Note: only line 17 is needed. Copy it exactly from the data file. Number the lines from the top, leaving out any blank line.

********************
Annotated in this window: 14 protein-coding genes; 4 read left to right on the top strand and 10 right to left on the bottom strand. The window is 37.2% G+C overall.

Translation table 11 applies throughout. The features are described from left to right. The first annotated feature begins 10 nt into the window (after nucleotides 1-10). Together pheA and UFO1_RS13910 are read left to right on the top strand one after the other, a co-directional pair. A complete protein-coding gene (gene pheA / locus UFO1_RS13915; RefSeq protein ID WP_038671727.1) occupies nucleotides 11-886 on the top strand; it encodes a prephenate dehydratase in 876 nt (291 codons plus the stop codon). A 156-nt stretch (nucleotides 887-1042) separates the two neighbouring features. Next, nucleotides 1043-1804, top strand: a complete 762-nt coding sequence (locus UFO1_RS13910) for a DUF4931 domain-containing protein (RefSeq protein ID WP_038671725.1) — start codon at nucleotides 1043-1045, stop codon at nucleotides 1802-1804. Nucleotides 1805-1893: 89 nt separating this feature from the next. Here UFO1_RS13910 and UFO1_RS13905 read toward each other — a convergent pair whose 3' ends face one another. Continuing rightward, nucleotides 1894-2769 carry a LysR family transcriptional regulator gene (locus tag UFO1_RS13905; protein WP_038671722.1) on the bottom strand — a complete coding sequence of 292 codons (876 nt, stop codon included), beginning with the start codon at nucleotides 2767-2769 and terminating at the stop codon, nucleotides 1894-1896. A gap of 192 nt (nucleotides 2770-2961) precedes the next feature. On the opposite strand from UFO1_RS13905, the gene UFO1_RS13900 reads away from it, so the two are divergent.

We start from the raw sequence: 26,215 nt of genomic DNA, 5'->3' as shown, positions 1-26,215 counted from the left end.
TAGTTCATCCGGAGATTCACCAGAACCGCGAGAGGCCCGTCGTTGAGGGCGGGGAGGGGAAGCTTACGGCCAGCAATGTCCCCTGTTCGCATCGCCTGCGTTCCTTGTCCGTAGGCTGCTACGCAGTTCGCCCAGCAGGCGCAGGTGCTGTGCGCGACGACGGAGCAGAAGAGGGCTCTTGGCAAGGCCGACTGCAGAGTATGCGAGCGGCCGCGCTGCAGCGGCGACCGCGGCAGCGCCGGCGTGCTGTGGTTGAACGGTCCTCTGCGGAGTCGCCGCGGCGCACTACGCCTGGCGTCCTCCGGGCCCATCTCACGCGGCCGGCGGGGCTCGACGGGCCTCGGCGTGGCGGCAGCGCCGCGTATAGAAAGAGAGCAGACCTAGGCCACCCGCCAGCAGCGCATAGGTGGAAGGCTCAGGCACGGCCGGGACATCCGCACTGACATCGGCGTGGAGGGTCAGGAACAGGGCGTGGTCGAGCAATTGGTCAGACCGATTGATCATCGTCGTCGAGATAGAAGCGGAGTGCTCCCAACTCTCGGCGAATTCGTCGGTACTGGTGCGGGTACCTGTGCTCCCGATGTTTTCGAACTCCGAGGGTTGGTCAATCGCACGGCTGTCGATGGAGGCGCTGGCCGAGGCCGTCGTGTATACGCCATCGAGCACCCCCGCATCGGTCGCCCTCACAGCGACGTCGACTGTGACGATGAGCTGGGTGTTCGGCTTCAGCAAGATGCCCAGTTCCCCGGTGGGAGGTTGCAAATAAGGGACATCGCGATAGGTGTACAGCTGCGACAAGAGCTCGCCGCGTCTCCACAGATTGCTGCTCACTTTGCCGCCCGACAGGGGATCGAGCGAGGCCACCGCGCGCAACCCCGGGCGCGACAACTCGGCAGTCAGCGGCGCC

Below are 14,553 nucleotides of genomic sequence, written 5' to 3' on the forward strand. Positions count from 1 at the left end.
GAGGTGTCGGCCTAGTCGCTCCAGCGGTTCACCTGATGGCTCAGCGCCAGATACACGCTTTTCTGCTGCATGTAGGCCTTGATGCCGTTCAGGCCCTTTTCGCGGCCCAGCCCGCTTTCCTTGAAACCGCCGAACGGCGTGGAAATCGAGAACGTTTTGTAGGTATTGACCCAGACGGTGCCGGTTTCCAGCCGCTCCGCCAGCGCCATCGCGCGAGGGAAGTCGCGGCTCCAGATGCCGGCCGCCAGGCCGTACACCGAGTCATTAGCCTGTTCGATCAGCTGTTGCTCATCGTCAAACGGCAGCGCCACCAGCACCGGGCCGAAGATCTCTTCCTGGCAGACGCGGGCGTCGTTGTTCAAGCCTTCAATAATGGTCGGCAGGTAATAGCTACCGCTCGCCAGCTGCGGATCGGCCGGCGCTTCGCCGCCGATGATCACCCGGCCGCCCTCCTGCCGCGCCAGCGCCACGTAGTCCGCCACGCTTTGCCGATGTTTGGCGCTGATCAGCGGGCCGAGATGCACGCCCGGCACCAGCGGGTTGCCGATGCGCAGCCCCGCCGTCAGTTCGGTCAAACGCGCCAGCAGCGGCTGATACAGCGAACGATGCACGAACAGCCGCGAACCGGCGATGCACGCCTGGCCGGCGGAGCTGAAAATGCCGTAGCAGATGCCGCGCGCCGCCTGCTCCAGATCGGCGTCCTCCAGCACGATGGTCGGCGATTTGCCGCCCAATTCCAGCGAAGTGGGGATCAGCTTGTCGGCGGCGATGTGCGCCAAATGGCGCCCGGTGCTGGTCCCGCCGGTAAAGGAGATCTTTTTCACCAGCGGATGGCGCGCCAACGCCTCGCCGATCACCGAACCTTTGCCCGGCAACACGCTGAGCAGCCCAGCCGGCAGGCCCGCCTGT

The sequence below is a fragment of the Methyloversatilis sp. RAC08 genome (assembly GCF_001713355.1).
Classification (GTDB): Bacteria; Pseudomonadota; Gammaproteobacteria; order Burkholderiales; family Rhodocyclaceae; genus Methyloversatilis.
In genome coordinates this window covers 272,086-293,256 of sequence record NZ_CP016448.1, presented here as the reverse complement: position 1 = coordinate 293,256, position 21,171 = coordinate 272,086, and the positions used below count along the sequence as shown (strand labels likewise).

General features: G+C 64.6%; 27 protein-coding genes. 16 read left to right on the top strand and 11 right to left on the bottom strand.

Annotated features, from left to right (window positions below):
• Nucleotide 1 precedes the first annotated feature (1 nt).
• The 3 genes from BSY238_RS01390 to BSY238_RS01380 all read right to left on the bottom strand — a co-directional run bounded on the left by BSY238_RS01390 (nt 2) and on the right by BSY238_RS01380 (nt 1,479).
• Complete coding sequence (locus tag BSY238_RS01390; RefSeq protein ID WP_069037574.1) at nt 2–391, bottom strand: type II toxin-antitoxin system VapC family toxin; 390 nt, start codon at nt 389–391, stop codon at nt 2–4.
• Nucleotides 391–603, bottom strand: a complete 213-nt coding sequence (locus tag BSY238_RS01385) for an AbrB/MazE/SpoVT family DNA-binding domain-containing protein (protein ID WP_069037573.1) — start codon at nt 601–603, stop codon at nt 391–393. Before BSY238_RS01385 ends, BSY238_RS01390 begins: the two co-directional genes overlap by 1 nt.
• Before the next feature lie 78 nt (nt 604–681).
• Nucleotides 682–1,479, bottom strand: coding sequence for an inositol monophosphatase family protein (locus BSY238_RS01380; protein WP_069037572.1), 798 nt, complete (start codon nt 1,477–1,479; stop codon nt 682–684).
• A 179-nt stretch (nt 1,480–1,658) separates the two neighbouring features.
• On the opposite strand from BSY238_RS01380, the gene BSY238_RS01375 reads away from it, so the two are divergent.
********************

• Nucleotides 682–1,479, bottom strand: coding sequence for an inositol monophosphatase family protein (locus BSY238_RS01380; protein WP_069037572.1), 798 nt, complete (start codon nt 1,477–1,479; stop codon nt 682–684).